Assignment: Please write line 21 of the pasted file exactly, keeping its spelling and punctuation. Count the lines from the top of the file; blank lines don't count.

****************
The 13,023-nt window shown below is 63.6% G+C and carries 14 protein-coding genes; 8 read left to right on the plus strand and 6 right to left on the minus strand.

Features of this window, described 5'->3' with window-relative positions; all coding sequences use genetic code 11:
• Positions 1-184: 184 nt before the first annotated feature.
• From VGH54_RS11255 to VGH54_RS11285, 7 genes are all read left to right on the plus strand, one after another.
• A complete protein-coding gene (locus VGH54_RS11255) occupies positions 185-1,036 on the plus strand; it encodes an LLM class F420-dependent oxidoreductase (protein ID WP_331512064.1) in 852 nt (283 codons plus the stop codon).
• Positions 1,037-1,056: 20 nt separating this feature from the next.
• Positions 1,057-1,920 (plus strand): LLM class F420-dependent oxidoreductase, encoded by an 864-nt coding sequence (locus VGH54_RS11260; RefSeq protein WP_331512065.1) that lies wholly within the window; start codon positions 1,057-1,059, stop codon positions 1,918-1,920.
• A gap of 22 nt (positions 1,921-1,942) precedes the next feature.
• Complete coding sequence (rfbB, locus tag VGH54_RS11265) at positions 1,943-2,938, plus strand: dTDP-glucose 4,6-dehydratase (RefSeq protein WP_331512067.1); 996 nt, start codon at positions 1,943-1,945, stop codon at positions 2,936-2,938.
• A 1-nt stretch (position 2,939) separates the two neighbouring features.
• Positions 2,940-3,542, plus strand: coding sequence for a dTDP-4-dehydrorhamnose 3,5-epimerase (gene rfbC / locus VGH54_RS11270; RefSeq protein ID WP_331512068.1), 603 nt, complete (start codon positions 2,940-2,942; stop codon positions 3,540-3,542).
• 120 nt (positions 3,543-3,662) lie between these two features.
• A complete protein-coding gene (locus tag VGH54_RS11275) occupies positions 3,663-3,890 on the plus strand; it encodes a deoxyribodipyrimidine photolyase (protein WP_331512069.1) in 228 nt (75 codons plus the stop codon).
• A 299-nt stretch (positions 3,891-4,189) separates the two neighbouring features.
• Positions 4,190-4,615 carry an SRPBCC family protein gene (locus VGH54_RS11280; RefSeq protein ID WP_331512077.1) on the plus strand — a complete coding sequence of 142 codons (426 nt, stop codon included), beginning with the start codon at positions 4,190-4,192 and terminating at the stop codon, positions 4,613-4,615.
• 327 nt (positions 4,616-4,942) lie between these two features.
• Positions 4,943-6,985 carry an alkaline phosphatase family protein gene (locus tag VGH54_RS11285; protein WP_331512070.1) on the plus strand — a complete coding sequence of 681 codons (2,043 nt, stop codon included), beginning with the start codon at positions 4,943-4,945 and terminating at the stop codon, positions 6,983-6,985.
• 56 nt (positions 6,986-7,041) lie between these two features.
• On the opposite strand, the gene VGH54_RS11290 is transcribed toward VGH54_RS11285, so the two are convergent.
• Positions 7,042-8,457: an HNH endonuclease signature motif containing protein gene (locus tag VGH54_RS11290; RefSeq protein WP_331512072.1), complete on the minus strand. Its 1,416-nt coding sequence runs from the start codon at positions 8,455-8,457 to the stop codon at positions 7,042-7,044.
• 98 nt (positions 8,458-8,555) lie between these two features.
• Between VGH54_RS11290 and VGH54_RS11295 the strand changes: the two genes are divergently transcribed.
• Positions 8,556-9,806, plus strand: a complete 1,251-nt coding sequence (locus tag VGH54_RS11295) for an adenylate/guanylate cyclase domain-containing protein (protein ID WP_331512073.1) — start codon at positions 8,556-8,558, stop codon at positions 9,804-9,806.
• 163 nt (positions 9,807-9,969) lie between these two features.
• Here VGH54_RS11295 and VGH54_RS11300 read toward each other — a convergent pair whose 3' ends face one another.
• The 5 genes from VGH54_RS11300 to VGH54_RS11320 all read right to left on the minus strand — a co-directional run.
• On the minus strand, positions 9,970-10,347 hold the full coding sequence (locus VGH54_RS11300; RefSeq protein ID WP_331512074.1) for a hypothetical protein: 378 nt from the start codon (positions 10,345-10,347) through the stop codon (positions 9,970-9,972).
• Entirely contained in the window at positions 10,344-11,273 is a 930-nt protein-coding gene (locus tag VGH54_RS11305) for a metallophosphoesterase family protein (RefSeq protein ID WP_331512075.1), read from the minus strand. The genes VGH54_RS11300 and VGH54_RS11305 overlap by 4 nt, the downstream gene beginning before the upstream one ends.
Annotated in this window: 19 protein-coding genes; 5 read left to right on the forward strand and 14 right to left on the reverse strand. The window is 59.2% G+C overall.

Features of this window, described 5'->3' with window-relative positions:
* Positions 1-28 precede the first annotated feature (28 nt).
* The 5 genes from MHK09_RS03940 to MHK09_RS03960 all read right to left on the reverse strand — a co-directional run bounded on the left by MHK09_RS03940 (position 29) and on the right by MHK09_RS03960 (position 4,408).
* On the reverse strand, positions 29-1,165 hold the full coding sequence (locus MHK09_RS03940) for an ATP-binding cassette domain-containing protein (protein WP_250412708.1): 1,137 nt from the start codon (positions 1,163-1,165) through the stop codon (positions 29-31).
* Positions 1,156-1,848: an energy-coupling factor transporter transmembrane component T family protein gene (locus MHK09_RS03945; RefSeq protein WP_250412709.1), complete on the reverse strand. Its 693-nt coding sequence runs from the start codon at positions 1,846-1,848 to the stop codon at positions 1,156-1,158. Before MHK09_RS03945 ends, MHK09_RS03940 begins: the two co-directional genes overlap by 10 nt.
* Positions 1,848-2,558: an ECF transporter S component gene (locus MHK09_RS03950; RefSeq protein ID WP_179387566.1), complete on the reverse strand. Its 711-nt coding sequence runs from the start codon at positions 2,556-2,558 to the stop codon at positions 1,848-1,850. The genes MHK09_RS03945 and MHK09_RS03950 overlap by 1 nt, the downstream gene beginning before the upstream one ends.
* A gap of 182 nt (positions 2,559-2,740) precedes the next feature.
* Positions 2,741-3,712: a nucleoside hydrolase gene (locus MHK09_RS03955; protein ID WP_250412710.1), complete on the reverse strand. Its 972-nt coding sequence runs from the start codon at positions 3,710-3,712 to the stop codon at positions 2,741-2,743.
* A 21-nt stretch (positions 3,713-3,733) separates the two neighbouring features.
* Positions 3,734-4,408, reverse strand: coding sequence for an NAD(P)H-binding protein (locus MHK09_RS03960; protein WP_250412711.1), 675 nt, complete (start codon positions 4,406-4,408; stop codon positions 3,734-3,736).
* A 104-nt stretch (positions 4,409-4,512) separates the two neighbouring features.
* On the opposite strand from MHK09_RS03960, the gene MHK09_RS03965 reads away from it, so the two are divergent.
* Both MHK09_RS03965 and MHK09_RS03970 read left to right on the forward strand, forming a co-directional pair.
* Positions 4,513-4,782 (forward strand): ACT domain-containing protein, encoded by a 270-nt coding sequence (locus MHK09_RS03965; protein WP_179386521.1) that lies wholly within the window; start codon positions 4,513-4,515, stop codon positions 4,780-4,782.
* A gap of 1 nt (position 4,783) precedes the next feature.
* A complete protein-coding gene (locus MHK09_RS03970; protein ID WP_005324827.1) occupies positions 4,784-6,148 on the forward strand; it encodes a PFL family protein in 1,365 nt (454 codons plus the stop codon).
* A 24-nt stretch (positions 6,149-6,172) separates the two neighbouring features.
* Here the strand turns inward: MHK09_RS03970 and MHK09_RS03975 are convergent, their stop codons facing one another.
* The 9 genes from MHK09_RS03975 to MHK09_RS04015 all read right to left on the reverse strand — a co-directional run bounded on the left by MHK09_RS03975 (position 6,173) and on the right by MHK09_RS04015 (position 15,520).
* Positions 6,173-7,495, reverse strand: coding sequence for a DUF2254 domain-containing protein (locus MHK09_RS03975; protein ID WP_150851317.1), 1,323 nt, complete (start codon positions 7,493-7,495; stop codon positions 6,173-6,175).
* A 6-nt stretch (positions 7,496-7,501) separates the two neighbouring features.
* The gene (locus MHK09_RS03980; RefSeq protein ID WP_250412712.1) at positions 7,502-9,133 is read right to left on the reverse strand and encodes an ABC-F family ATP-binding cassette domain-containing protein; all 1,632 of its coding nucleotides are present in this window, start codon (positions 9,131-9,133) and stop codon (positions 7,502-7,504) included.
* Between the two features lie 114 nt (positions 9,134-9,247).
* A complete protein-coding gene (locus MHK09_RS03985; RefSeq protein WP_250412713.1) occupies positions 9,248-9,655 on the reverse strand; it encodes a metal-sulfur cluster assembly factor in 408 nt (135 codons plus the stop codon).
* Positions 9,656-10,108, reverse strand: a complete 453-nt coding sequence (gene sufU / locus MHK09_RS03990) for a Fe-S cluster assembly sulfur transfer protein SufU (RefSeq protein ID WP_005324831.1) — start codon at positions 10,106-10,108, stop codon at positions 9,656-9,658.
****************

• 98 nt (positions 8,458-8,555) lie between these two features.